Chinese-owned video app deals with floods of war videos, and whether it is spreading unverified info.
Bre Hernandez used TikTok to search for videos of tutorials on makeup and reviews about taco trucks. The 19-year old spent hours per day scrolling TikTok for war videos since Russia invaded Ukraine. He saw graphic footage of Ukrainian tanks firing at Russian troops and civilians fleeing from gunfire.
Ms. Hernandez, a Los Angeles student, said that TikTok’s content is more authentic and real than other social media. “I feel like people are seeing what I see.”
What Ms. Hernandez was actually seeing and hearing in TikTok videos were footage of Ukrainian tanks from video games as well as a soundtrack that had been uploaded to the app over a year ago. In a New York Times analysis, the soundtrack and footage were tracked back to their original source.
TikTok is a Chinese-owned video platform that’s well-known for its viral dance videos and lip-syncing videos. It has become one of the most used platforms to share photos and videos of the Russia-Ukraine conflict. According to The Times, hundreds of thousands have been uploaded to the app over the past week from all corners of the globe. According to The New Yorker, the invasion was the ” first TikTok War” in the world.
TikTok has been in a difficult position due to the surge. It is now faced with the task of moderating hundreds of videos, many of which are unverified, about one event that has captured the attention of a worldwide audience. It is now faced with misleading and distorted information on a vast scale that has plagued older social media sites like YouTube, facebook, and Instagram.
Researchers who have studied TikTok video of the invasion show that many of them — including those of Ukrainians streaming from their bunkers — are authentic accounts. However, videos were difficult to verify and substantiate . Researchers said that some simply exploit the interest in the invasion to get views.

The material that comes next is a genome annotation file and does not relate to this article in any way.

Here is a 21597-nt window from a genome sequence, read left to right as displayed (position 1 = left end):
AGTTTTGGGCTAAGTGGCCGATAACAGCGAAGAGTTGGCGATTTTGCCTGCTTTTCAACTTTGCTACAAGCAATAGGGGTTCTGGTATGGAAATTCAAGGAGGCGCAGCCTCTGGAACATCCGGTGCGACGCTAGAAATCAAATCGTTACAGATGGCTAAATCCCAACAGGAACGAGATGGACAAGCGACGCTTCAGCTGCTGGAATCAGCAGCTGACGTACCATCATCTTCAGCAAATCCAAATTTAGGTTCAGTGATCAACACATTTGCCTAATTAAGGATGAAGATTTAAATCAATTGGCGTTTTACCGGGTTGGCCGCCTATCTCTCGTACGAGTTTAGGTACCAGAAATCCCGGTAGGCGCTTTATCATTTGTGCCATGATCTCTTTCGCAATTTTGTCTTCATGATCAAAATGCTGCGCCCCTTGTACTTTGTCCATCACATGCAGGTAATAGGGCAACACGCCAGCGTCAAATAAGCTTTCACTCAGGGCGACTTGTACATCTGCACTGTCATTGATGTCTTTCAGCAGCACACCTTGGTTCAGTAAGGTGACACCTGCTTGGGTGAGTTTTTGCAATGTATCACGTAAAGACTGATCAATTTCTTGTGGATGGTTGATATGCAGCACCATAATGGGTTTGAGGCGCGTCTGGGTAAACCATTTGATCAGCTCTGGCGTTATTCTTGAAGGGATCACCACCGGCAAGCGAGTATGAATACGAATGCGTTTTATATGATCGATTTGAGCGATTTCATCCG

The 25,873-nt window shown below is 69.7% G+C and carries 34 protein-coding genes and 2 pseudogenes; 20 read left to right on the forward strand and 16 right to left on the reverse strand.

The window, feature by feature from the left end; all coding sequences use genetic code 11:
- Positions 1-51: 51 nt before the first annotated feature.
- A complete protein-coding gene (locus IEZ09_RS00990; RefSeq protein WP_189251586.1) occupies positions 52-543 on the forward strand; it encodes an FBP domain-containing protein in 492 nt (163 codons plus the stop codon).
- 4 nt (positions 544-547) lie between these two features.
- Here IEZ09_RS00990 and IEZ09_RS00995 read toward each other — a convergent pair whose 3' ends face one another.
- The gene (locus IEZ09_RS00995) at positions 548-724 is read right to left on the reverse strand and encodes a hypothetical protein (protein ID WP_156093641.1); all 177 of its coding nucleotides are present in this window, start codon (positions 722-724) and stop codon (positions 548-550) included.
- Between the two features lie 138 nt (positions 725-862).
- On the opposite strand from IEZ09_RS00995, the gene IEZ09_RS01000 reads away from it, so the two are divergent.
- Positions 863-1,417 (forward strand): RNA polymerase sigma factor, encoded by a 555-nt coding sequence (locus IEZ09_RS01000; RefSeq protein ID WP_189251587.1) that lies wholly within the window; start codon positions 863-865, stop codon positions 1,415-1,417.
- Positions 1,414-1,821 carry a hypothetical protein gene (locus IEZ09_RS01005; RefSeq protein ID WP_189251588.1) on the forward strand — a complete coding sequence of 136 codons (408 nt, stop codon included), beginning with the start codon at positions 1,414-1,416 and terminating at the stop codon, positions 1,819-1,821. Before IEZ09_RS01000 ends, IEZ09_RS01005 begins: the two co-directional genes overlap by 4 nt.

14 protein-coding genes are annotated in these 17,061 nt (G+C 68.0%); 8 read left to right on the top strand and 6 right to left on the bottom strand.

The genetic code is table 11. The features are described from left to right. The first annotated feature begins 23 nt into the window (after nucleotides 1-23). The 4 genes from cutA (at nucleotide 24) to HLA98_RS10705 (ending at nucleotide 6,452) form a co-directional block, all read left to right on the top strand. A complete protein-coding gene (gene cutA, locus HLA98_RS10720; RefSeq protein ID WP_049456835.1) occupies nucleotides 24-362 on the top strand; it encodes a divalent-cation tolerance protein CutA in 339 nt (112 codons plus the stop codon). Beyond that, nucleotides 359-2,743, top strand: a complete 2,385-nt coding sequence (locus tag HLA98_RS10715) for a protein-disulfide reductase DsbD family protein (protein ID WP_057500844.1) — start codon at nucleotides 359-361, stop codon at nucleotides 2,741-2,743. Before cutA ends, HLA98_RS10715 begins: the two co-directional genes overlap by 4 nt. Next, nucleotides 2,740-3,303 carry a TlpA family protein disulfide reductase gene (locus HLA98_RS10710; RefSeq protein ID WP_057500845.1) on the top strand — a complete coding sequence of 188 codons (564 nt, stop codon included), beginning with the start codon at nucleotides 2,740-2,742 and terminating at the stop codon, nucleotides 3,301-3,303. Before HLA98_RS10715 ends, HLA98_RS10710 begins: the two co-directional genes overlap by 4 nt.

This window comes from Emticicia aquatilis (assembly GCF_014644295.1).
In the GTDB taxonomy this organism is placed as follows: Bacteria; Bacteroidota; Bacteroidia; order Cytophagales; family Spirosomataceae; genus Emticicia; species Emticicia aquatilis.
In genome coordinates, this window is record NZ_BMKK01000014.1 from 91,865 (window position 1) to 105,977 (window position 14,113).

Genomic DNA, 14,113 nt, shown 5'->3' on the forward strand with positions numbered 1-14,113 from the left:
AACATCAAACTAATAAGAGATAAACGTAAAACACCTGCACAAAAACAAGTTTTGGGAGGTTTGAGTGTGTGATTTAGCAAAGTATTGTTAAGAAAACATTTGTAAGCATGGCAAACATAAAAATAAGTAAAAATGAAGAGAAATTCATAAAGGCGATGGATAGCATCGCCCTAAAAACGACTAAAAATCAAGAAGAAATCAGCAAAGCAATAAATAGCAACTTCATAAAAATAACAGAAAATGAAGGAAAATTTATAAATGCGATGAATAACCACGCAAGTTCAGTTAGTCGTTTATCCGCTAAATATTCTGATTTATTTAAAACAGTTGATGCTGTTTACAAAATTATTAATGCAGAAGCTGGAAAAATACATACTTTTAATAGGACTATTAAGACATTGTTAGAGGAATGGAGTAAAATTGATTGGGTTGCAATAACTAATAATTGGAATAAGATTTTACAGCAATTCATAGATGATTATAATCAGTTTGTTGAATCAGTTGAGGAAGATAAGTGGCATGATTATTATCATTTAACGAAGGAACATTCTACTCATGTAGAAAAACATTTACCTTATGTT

Pravda, Ukraine’s newspaper, published an audio clip in which 13 Ukrainian soldiers were on Snake Island (an outpost of Black Sea), facing a Russian military unit asking them to surrender. This clip was used in TikTok videos that included a note saying that 13 of the soldiers had died. Later, Ukrainian officials stated in a Facebook Post that all 13 soldiers had died and that they were still alive. However, the TikTok videos remain uncorrected.
Abbie Richards, an independent researcher, said that there are “people who, right now,” are seeing war on TikTok. It is trusted by many people. This is because many people believe it and are now seeing false information about Ukraine.
U.S. lawmakers are urging TikTok, and other social media platforms, to stop Russian misinformation regarding the war. This includes information from state-backed media outlets like Russia Today and Sputnik. YouTube responded by saying it will block Russia Today, Sputnik and Meta in the European Union. Meanwhile, Meta and Twitter, which are the parent companies of Facebook, stated that they would declare content from these outlets state-sponsored.
TikTok also banned Russia Today and Sputnik in the E.U. and said on Friday that it would begin labeling outlets as state-sponsored in countries where they are still accessible. On Thursday, the app stated that it has increased its resources for monitoring misleading content related to war.
Hilary McQuaide, TikTok’s spokeswoman, stated that “We continue to respond in war in Ukraine with increased safety resources to detect emerging threats to remove harmful misinformation” TikTok stated that it would suspend livestreaming as well as new content being uploaded to Russia on Sunday.